UNITED STATES DISTRICT COURT EASTERN DISTRICT OF CALIFORNIA
May 5, 2010
MICHAEL ALAN YOCOM, PETITIONER,
BEN CURRY, RESPONDENT.
The opinion of the court was delivered by: Sandra M. Snyder United States Magistrate Judge
ORDER DENYING PETITIONER'S MOTION TO COMPEL DISCOVERY WITHOUT PREJUDICE
Petitioner is a state prisoner proceeding pro se with a petition for writ of habeas corpus pursuant to 28 U.S.C. § 2254.
Petitioner filed the instant petition for writ of habeas corpus on July 1, 2009. Petitioner filed an amended petition on March 15, 2010. (Court Doc. 11.) On April 21, 2010, the Court directed Respondent to file a response to the amended petition within sixty days from the date of service. (Court Doc. 13.)
On May 3, 2010, Petitioner filed a motion to compel discovery of his psychological records. (Court Doc. 16.)
Although discovery is available pursuant to Rule 6, it is only granted at the Court's discretion, and upon a showing of good cause. Bracy v. Gramley, 520 U.S. 899, 904 (1997); McDaniel v. United States Dist. Court (Jones), 127 F.3d 886, 888 (9th Cir. 1997); Jones v. Wood, 114 F.3d 1002, 1009 (9th Cir. 1997); Rule 6(a) of the Rules Governing Section 2254. Good cause is shown "where specific allegations before the court show reason to believe that the petitioner may, if the facts are fully developed, be able to demonstrate that he is... entitled to relief." Bracy v. Gramley, 520 U.S. at 908-09 (citing Harris v. Nelson, 394 U.S. 287 (1969). Discovery will not be allowed so that the petition can "explore [his] case in search of its existence," looking for new constitutional claims. See Rich v. Calderon, 187 F.3d 1064, 1067 (9th Cir. 1999). If good cause is shown, the extent and scope of discovery is within the court's discretion. See Habeas Rule 6(a). The Court's duty in a habeas proceeding is to determine whether or not petitioner's constitutional rights were violated in the course of the conviction.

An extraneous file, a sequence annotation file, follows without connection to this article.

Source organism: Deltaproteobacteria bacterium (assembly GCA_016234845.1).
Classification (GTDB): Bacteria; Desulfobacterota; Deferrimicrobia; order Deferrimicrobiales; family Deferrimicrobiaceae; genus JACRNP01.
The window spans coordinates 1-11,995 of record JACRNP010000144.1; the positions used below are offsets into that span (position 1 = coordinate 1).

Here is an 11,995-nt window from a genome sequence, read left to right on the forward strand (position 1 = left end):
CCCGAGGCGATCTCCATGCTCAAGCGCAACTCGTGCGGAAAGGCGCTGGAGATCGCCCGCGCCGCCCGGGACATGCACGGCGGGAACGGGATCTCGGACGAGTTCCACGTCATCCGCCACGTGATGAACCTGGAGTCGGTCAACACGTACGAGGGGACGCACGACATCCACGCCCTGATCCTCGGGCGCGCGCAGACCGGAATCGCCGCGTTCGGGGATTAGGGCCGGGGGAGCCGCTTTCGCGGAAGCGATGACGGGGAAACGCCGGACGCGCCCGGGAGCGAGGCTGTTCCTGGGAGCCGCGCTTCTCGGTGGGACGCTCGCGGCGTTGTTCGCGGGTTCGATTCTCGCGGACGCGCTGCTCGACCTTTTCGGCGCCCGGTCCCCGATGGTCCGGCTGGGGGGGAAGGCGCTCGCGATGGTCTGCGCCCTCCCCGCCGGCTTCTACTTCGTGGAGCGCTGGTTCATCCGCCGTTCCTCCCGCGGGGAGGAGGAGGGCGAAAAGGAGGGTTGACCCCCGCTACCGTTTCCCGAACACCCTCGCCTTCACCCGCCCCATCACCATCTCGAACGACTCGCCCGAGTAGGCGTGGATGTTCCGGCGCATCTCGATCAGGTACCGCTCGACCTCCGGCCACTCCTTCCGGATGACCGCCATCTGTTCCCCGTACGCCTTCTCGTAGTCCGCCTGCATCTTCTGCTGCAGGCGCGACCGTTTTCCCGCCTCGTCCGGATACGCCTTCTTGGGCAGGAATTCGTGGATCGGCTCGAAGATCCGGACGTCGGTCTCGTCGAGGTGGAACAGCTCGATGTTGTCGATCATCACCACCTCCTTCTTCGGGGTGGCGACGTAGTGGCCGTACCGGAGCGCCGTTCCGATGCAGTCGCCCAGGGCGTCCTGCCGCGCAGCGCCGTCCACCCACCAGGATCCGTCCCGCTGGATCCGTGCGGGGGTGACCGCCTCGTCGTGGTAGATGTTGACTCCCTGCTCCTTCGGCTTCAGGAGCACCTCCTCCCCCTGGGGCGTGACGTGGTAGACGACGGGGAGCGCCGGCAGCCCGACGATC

In this instance, Respondent has not yet filed an answer to the petition and the Court has not conducted a thorough review of the petition. Thus, the Court cannot determine what, if any, further development of the facts are necessary. Accordingly, Petitioner's motion for discovery shall be denied without prejudice to re-filing at a later date if necessary.
IT IS SO ORDERED.
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